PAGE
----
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Solar Decathlon Blog - Solar Decathlon

Below you will find Solar Decathlon news from the Solar Decathlon archive, sorted by date.

Visit Solar Decathlon’s First Virtual Village to Tour One-of-a-Kind, High-Performance Homes Online!

Monday, March 29, 2021

The U.S. Department of Energy is excited to announce the opening of the U.S. Department of Energy Solar Decathlon® Virtual Village – now live and open to the public!

The Virtual Village will showcase zero energy homes designed and constructed around the world by Solar Decathlon 2020 Build Challenge teams. Industry partners, schools, future collegiate teams, and the interested public are invited to participate in no-cost, virtual tours of the homes, hosted by participating teams.

Visitors can experience these one-of-a-kind homes in this first-ever Solar Decathlon Virtual Village “located” on the National Mall, where the first Solar Decathlon event was launched in 2002.

Visitors can also participate in a Solar Decathlon home scavenger hunt, and a toolkit will be available to help teachers bring students to the Virtual Village for unique educational activities.

Live virtual home tours with student teams will occur at the following times:

The 2020 Build Challenge Competition Event and public exhibition were previously scheduled to take place on the National Mall in the summer of 2020, with each team’s house included in the constructed village for public tours. Due to the coronavirus (COVID-19) pandemic, the 2020 event was postponed and transitioned to a local build event, with teams constructing their homes in their local communities where they will remain after the competition. Moving forward, Solar Decathlon Build Challenge teams will follow this local build model, with the next competition scheduled for 2023.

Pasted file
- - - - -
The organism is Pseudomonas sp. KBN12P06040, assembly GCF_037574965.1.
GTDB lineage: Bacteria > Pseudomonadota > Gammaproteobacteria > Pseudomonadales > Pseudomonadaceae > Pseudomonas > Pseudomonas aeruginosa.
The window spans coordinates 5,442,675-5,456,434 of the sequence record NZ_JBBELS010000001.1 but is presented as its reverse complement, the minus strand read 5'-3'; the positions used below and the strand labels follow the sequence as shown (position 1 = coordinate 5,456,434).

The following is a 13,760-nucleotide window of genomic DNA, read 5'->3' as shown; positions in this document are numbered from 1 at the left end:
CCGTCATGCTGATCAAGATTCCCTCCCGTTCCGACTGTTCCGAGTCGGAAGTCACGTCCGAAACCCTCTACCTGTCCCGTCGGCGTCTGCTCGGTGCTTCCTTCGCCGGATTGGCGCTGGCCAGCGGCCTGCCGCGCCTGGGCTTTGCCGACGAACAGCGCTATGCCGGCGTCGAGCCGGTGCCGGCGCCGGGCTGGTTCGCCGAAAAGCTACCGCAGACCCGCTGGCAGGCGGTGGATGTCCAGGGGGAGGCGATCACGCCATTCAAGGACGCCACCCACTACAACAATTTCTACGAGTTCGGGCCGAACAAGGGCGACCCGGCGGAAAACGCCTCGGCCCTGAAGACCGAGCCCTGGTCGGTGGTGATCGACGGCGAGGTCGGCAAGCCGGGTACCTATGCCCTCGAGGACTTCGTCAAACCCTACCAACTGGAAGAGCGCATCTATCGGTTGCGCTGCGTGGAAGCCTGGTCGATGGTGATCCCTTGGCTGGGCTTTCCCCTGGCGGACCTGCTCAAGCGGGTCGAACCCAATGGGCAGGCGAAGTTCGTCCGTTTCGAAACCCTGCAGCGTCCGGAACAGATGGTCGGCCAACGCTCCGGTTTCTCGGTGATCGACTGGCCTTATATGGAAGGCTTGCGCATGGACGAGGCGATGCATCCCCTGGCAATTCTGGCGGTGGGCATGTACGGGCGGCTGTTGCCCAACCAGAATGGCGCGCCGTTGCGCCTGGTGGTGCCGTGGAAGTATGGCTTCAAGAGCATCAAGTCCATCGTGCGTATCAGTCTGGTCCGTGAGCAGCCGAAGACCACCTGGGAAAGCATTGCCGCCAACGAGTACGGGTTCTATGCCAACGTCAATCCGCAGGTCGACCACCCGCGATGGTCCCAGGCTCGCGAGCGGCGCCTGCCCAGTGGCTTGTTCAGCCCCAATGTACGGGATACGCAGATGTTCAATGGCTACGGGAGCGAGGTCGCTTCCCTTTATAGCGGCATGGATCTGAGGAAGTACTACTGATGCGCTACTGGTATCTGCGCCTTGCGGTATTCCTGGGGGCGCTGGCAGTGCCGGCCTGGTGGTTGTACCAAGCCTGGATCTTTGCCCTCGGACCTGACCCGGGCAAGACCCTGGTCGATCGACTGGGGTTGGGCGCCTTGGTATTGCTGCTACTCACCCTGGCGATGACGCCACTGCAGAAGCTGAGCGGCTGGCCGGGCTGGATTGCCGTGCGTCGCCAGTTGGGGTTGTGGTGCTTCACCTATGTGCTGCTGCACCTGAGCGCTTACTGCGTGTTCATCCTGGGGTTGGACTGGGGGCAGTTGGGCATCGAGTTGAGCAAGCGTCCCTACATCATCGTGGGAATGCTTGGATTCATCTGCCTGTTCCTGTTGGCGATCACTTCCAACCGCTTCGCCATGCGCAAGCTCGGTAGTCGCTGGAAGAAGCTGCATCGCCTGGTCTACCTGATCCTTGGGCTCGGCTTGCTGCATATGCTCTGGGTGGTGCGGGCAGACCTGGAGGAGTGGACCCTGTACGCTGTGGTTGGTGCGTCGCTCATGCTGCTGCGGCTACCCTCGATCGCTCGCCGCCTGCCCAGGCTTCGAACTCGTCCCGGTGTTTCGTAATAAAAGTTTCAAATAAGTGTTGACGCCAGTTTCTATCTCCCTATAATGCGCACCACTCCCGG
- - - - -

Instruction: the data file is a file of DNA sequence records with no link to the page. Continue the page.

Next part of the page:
About the Solar Decathlon

The U.S. Department of Energy Solar Decathlon is a collegiate competition that prepares the next generation of building professionals to design and build high-performance, low-carbon buildings powered by renewables. The Design Challenge is a one- to two-semester, design-only competition, while the Build Challenge is a two-year design-build competition.

Funded by the Building Technologies Office, Solar Decathlon continues to advance the design of high-performance, energy efficient, affordable, innovative buildings while promoting student innovation, STEM education, and workforce development opportunities in the buildings industry. Since 2002, the Solar Decathlon has challenged more than 20,000 students to push the envelope in creating innovative, affordable, and highly energy efficient buildings.

Buildings account for 74% of electricity use, 39% of total energy use, and 35% of carbon emissions in the United States. Solar Decathlon supports a key strategy for tackling climate challenges—developing a workforce well equipped to design and construct a low-carbon building stock and to deliver an equitable clean energy future.

Additional details are available on the Solar Decathlon website.

Sixty-Three Finalist Teams Vying to Be One of Two Grand Winners of Solar Decathlon 2021 Design Challenge

Monday, March 22, 2021

The U.S. Department of Energy Solar Decathlon® announced the 63 Finalist Teams of the 2021 Design Challenge. These teams submitted detailed Design Proposals and were selected from the initial 103 Participating Teams, representing 75 collegiate institutions.

The Finalist Teams, representing 57 collegiate institutions, are competing in one of seven Divisions: Suburban Single-Family Housing, Urban Single-Family Housing, Attached Housing, Mixed-Use Multifamily Building, Elementary School, Office Building, and Retail Building.


Inspiring Tomorrow’s Buildings Leaders: Solar Decathlon Launches 2022 and 2023 Editions